Mitch Moreland is a survivor.
He joined the Red Sox in 2017 after seven years in Texas to help fill the void left by the retirement of David Ortiz. The following winter, when baseball players muttered about collusion and talents like J.D. Martinez remained unsigned into spring training, Moreland read the market perfectly by signing a two-year $13 million extension to guarantee he wouldn't be left in the cold.
He made his first All-Star team in 2018 and blasted the pivotal homer of the postseason, a pinch-hit three-run blast that led the Red Sox to a Game 3 victory over the Dodgers. He returned last year for what looked like his Red Sox swan song, bursting out of the gate before injuries limited him to 91 games.
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It turns out he wasn't going anywhere. He inked a one-year, $3 million deal in January with a club option for 2021, and all he has done since is keep the Red Sox afloat in the wide-open American League.
On Sunday that meant homering once in the second to give the Red Sox a 1-0 lead over the Blue Jays, and again in the ninth to give them a 5-3 walkoff victory.
At 6-9, the Red Sox only trail the White Sox by two games for the eighth and final AL wild card spot. With the pitching inconsistent until this weekend and the offense in hibernation since the opener, the Red Sox have Moreland to thank for not being buried already.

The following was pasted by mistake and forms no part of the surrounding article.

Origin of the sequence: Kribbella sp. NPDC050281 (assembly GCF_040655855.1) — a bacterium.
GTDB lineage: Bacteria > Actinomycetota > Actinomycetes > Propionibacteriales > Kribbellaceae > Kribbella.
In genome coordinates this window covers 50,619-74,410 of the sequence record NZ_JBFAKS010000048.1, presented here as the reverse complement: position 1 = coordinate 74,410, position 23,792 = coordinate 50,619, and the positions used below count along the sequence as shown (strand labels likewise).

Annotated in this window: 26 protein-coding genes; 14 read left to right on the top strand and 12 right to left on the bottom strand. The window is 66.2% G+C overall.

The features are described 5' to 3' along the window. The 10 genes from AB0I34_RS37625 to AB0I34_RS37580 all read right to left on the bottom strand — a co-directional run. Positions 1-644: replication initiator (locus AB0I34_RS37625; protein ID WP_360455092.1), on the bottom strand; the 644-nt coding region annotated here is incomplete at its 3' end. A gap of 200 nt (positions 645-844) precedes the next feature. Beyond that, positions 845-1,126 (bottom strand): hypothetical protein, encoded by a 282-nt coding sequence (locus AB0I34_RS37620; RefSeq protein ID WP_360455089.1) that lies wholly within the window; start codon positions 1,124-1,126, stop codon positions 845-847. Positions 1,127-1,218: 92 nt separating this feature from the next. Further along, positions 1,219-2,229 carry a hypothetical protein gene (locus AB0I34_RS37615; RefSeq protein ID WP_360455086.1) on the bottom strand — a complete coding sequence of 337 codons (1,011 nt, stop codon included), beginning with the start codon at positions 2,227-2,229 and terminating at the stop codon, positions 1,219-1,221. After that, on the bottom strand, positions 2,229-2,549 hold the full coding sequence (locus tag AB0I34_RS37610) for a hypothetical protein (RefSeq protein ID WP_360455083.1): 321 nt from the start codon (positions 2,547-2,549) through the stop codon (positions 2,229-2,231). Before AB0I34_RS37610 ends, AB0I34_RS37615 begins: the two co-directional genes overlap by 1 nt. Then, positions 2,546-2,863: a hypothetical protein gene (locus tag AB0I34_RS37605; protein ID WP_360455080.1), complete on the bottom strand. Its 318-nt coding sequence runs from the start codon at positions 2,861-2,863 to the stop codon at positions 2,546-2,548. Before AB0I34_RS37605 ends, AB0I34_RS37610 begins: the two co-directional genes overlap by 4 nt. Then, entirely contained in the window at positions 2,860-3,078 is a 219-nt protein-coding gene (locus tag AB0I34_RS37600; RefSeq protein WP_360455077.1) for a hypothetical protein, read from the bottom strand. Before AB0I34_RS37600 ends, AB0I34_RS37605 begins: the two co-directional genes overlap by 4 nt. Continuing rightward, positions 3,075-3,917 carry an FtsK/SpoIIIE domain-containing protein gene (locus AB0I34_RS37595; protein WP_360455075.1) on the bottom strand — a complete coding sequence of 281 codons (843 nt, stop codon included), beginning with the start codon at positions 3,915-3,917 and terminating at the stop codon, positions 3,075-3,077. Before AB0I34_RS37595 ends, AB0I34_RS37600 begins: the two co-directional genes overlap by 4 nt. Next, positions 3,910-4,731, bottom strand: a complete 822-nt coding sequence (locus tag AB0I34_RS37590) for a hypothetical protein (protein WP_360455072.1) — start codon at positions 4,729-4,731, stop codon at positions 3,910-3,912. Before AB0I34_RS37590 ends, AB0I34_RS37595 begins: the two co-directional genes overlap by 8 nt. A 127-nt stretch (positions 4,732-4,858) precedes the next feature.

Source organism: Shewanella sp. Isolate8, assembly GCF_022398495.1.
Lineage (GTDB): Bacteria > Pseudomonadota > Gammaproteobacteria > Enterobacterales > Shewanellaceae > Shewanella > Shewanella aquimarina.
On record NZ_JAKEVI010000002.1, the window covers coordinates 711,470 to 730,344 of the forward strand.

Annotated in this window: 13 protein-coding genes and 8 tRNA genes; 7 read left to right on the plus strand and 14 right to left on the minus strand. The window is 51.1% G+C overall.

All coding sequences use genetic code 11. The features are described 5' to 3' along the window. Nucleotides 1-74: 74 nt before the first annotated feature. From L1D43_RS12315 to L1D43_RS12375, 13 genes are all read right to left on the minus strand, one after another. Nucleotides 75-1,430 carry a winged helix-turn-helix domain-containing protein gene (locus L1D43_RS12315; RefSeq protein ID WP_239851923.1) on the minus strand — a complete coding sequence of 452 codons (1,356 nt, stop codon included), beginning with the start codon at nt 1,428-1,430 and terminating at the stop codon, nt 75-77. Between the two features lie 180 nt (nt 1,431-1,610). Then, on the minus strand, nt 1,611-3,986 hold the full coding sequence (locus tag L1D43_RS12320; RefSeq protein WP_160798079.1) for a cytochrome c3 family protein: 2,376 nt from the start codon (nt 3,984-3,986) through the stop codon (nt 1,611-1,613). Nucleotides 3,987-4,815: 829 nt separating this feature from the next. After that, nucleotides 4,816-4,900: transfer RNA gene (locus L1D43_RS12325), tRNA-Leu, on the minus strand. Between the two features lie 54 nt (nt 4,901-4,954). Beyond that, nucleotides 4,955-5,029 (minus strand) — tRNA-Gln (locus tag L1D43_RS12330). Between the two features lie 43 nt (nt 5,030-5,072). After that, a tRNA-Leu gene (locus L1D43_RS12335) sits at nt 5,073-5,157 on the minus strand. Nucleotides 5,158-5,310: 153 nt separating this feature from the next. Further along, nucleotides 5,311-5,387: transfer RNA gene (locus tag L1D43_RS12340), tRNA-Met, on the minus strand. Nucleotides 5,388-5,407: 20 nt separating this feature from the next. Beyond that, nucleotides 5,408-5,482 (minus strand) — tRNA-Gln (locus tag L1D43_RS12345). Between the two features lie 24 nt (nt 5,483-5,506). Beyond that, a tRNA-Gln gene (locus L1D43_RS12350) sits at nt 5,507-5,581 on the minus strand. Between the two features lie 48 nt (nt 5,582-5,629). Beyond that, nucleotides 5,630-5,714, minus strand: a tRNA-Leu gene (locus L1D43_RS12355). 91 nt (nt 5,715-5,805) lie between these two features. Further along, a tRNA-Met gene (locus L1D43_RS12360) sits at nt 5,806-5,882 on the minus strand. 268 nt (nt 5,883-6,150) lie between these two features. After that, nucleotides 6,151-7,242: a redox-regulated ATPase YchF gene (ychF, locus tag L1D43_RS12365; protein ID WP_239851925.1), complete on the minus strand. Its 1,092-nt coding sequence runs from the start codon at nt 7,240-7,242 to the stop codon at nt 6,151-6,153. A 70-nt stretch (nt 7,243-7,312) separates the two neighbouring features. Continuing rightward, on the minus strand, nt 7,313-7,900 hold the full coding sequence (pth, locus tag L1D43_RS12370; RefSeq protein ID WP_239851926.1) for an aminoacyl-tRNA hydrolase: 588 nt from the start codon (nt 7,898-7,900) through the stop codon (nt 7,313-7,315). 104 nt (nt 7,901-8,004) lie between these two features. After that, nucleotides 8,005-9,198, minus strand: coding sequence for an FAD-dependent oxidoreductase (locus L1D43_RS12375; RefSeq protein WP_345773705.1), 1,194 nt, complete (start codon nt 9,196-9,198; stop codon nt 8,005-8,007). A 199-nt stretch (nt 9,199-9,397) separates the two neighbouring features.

"I mean, we've got a lot of great players here," Moreland said. "All of them at some point or the other have stepped up and done their part to carry the team. It hasn't just been one guy or the next. We've got a lot of great players.
"If you're seeing the ball well, obviously that's going to help the team. Everybody's going to do that, even at some point this year. Guys are going to get on a roll. I'm happy I'm able to kind of step up and help tonight, but I don't approach it that way and I don't think they do either. Once they get in that groove, we'll be fine."
How essential has Moreland been? He's hitting .323 with a team-leading six homers and 12 RBIs. Only three players have hit more homers this year -- New York's Aaron Judge (8), burgeoning San Diego superstar Fernando Tatis (8), and Reds outfielder Nick Castellanos (7).
Meanwhile, the rest of the Red Sox offense is stuck in first gear, if it can even turn over the engine at all. Andrew Benintendi is hitting .056. Rafael Devers is at .175 and J.D. Martinez .196. After a hot start, Jackie Bradley Jr. has fallen to .238.
The Red Sox need the Morelands of the world to deliver until the mainstays find their form. It's a role he has filled before -- he slammed eight homers last April when the Red Sox were otherwise scuffling -- but his production is usually curtailed by injuries.
Manager Ron Roenicke acknowledged recently that Moreland's legs had been bothering him, which partially explains why he has only started eight of the team's 15 games. The Red Sox have used him in a platoon, mostly with the right-handed Michael Chavis, to ease the wear and tear.
"Obviously I've always had to fight some nagging stuff here and there," he said. "Would I like it differently? Yes, I would love to feel great every day. At times, the legs are a little heavy and I have to grind it out. (Roenicke's) done a great job communicating with me and we're a good team.
"We're solid all the way through, so different guys can get in there and pick up the team, too, and we have to realize that it's going to take everybody to get us to where we need to be."
If the Red Sox hope to reach the playoffs, then the big guns need to start doing their part. In the meantime, Moreland will help keep their head above water.